Bioburden testing is a critical component for medical device manufacturing to ensure the safety of the product and the user.
Why Is Bioburden Testing Important?
Bioburden testing occurs just before the final sterilization process for a medical device or product and measures the level of contaminants present on the piece.
Bioburden testing is of the utmost importance because it provides insight into the level and intensity of sterilization needed and informs the choice of sterilization method. The final sterilization process is the last barrier of protection before the device reaches patients and users and is the most critical step in keeping unwanted contaminants from causing harm. Bioburden testing and proper sterilization are especially important in the medical industry, where patients are vulnerable to infection or illness.
Infographic provided by Technical Safety Services
What Does Bioburden Testing Tell Us?
The results of bioburden testing provide key information for a number of different uses and applications. These include:
- Choosing the proper sterilization process: With a better understanding of what types of contaminants are present, and at what levels, engineers are better able to determine the most effective sterilization process and procedure.
- Gaining insight into the manufacturing process: Unexpected results in bioburden testing can provide valuable insight into the manufacturing process, including any potential issues that may be introducing unnecessary contaminants into the product.
- Protecting the device: Bioburden testing helps to ensure that the right sterilization method is chosen, both in terms of eliminating contaminants as well as preventing the use of methods that may be improper or incompatible with the device. For example, some sterilization procedures may occur at temperatures that are too high for certain materials, which can damage the device and reduce its effectiveness and safety.
Bioburden testing can be used for a broad cross-section of contaminant types, including:
- Aerobic bacteria
- Anaerobic bacteria
What Is the Bioburden Testing Process?
The bioburden testing process involves several steps, each of which must be followed in order to ensure the accuracy, validity, and effectiveness of the process. These steps are:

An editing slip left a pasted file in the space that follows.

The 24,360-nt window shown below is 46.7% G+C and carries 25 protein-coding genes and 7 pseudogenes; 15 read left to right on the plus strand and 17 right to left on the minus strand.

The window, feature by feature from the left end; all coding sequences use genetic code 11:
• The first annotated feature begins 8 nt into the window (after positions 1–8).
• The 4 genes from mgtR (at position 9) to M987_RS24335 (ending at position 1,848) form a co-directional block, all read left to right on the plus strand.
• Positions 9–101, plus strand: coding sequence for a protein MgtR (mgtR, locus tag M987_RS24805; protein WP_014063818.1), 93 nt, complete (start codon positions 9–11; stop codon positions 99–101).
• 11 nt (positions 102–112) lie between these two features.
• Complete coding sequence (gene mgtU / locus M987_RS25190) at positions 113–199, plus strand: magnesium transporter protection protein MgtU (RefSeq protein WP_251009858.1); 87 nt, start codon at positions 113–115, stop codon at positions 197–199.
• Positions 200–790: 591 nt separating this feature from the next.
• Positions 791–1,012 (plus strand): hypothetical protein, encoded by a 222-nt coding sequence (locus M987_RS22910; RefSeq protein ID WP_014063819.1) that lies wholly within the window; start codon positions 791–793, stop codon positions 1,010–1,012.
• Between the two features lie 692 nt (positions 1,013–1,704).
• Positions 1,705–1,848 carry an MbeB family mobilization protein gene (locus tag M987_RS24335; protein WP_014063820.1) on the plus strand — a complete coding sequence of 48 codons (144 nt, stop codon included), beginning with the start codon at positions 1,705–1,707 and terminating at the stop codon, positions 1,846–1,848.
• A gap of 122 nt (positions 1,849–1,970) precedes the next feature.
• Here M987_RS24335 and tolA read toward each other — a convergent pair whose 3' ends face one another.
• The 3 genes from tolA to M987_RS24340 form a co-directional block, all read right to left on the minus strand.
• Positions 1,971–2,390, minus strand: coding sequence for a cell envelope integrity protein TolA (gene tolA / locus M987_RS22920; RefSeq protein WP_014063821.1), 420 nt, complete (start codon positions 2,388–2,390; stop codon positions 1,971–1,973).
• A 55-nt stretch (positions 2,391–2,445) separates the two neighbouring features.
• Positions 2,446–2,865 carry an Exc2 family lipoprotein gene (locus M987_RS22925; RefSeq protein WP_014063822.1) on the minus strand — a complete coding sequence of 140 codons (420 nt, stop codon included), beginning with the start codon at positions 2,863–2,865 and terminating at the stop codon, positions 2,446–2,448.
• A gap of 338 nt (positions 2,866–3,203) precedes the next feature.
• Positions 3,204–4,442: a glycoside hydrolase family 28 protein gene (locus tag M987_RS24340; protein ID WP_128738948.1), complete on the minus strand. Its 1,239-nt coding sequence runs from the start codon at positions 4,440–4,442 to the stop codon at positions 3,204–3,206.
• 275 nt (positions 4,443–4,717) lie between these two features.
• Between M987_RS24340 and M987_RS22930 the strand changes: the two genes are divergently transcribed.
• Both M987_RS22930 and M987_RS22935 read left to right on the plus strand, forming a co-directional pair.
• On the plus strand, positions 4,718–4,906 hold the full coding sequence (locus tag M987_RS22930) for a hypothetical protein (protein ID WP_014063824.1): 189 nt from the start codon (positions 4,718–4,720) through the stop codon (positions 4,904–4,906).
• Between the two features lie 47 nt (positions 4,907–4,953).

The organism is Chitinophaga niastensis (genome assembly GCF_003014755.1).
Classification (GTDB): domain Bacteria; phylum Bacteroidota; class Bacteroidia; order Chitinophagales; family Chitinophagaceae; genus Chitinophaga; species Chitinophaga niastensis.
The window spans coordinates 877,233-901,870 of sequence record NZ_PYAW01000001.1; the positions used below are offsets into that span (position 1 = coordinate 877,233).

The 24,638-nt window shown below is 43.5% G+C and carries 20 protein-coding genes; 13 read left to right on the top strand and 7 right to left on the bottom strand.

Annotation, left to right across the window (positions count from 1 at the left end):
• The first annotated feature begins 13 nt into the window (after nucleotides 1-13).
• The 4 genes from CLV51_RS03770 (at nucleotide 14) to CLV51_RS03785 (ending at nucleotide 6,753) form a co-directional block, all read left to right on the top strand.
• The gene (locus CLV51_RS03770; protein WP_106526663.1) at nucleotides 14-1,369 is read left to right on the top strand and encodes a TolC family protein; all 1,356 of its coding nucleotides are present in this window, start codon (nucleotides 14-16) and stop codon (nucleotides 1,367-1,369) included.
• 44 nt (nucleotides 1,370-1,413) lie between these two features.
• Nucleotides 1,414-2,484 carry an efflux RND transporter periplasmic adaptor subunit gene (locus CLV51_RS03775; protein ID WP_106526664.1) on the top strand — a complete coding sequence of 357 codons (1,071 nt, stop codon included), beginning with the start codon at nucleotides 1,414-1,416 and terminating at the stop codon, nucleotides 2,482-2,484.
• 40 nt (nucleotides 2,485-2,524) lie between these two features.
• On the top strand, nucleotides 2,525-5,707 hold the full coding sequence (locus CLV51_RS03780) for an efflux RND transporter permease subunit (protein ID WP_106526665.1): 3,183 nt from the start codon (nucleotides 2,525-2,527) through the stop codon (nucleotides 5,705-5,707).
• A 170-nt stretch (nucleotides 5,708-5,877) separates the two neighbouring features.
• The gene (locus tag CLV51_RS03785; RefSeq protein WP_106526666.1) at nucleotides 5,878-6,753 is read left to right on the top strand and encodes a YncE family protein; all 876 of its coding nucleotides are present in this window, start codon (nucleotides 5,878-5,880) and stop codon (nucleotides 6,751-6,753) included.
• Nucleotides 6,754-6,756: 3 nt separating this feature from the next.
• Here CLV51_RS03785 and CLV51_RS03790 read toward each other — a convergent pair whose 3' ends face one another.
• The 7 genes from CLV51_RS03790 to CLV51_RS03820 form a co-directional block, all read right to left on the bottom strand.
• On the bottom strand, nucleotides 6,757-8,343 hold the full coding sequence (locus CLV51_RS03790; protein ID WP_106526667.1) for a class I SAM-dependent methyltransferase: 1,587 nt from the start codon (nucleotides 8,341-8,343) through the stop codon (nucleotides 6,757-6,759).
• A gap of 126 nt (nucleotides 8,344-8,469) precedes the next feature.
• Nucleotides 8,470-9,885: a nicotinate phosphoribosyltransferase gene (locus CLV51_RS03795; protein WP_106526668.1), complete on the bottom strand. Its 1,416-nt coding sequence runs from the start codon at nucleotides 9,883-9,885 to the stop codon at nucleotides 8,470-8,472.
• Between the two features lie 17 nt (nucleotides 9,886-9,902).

- Extract a material sample from the device or product.
- Identify the contaminants that should be tested for and determine the corresponding correct testing process or processes.
- Conduct the required test or tests, following all required steps and procedures.
- Extrapolate the overall contaminant rate based on the results from the sample.
- Validate the testing procedure by using a standardized sample with a known quantity of contaminants present. The validation process is critical in ensuring that the bioburden test is reliable and accurate. In order to be properly validated, in addition to accurately measuring the levels of contaminants that are present, a testing process must be non-destructive (it must not neutralize contaminants, which would result in an artificially low result).
- Based on test results, identify the proper sterilization method and calibration, and carry out the sterilization process.
Bioburden testing may also be carried out via the most probable number (MPN) method, where the sample is monitored in a controlled environment for a seven-day incubation period and contaminant growth levels are measured.
It is also important to note that while bioburden testing should always be carried out as the last step before the terminal sterilization process, it can also occur at any other point in the manufacturing process—for example, if the integrity of the manufacturing setting is called into question.
Bioburden testing can be useful in several different areas of the medical device manufacturing process, including:
- Water supply testing
- Quality control through random production sample testing
- Testing prior to sterilization
- Critical decontamination
See the accompanying resource for even more details about bioburden testing applications and procedures.
ANAB Laboratory Related Accreditation
Please note that the information included in this resource and in this post does not reflect the requirements for ANAB accreditation. To learn more about various laboratory related accreditation programs, please see below:
Contributing Author: Steve Gonzales, CEO, Technical Safety Services
Steve Gonzales is CEO of Technical Safety Services, which provides testing, certification and calibration of equipment and controlled environment crucial to the success of the biopharma, medical device, academic research and food production industries.